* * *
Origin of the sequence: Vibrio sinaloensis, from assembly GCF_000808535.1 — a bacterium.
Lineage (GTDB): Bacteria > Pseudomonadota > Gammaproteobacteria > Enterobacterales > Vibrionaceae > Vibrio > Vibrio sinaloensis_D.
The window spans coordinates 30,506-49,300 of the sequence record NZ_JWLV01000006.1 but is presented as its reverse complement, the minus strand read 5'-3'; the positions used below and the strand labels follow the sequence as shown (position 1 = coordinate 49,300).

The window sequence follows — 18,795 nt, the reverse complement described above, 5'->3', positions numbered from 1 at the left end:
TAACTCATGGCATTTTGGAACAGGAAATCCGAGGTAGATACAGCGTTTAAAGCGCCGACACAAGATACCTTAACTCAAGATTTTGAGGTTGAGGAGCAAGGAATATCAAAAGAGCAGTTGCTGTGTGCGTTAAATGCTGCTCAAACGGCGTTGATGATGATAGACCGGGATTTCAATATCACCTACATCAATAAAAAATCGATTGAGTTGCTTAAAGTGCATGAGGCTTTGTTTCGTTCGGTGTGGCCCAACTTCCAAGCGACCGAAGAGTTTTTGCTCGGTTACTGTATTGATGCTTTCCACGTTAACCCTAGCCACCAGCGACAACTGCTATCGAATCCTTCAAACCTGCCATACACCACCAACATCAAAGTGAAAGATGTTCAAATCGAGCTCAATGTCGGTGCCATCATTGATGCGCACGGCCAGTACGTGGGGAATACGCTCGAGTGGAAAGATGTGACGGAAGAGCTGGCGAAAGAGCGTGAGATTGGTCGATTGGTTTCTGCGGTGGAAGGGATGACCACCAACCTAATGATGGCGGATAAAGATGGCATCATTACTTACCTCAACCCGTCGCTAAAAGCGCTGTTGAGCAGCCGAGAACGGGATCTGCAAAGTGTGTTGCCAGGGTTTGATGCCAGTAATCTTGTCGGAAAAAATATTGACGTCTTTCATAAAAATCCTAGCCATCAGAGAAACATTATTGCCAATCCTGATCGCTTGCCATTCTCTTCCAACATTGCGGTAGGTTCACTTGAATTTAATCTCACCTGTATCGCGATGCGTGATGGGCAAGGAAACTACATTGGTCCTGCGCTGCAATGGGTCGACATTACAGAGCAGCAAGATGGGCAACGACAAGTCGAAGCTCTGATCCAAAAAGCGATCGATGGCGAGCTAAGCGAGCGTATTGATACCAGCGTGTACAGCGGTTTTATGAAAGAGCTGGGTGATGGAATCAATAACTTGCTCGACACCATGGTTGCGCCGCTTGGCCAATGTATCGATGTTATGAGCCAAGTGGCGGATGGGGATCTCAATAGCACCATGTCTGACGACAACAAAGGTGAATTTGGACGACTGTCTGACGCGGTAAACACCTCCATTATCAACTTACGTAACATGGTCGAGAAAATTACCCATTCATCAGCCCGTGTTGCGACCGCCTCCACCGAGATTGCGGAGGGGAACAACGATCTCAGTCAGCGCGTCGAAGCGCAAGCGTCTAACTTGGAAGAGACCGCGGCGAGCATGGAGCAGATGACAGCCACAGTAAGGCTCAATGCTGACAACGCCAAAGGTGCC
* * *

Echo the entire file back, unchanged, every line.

Origin of the sequence: Vibrio sinaloensis, from assembly GCF_000808535.1 — a bacterium.
Lineage (GTDB): Bacteria > Pseudomonadota > Gammaproteobacteria > Enterobacterales > Vibrionaceae > Vibrio > Vibrio sinaloensis_D.
The window spans coordinates 30,506-49,300 of the sequence record NZ_JWLV01000006.1 but is presented as its reverse complement, the minus strand read 5'-3'; the positions used below and the strand labels follow the sequence as shown (position 1 = coordinate 49,300).

The window sequence follows — 18,795 nt, the reverse complement described above, 5'->3', positions numbered from 1 at the left end:
TAACTCATGGCATTTTGGAACAGGAAATCCGAGGTAGATACAGCGTTTAAAGCGCCGACACAAGATACCTTAACTCAAGATTTTGAGGTTGAGGAGCAAGGAATATCAAAAGAGCAGTTGCTGTGTGCGTTAAATGCTGCTCAAACGGCGTTGATGATGATAGACCGGGATTTCAATATCACCTACATCAATAAAAAATCGATTGAGTTGCTTAAAGTGCATGAGGCTTTGTTTCGTTCGGTGTGGCCCAACTTCCAAGCGACCGAAGAGTTTTTGCTCGGTTACTGTATTGATGCTTTCCACGTTAACCCTAGCCACCAGCGACAACTGCTATCGAATCCTTCAAACCTGCCATACACCACCAACATCAAAGTGAAAGATGTTCAAATCGAGCTCAATGTCGGTGCCATCATTGATGCGCACGGCCAGTACGTGGGGAATACGCTCGAGTGGAAAGATGTGACGGAAGAGCTGGCGAAAGAGCGTGAGATTGGTCGATTGGTTTCTGCGGTGGAAGGGATGACCACCAACCTAATGATGGCGGATAAAGATGGCATCATTACTTACCTCAACCCGTCGCTAAAAGCGCTGTTGAGCAGCCGAGAACGGGATCTGCAAAGTGTGTTGCCAGGGTTTGATGCCAGTAATCTTGTCGGAAAAAATATTGACGTCTTTCATAAAAATCCTAGCCATCAGAGAAACATTATTGCCAATCCTGATCGCTTGCCATTCTCTTCCAACATTGCGGTAGGTTCACTTGAATTTAATCTCACCTGTATCGCGATGCGTGATGGGCAAGGAAACTACATTGGTCCTGCGCTGCAATGGGTCGACATTACAGAGCAGCAAGATGGGCAACGACAAGTCGAAGCTCTGATCCAAAAAGCGATCGATGGCGAGCTAAGCGAGCGTATTGATACCAGCGTGTACAGCGGTTTTATGAAAGAGCTGGGTGATGGAATCAATAACTTGCTCGACACCATGGTTGCGCCGCTTGGCCAATGTATCGATGTTATGAGCCAAGTGGCGGATGGGGATCTCAATAGCACCATGTCTGACGACAACAAAGGTGAATTTGGACGACTGTCTGACGCGGTAAACACCTCCATTATCAACTTACGTAACATGGTCGAGAAAATTACCCATTCATCAGCCCGTGTTGCGACCGCCTCCACCGAGATTGCGGAGGGGAACAACGATCTCAGTCAGCGCGTCGAAGCGCAAGCGTCTAACTTGGAAGAGACCGCGGCGAGCATGGAGCAGATGACAGCCACAGTAAGGCTCAATGCTGACAACGCCAAAGGTGCC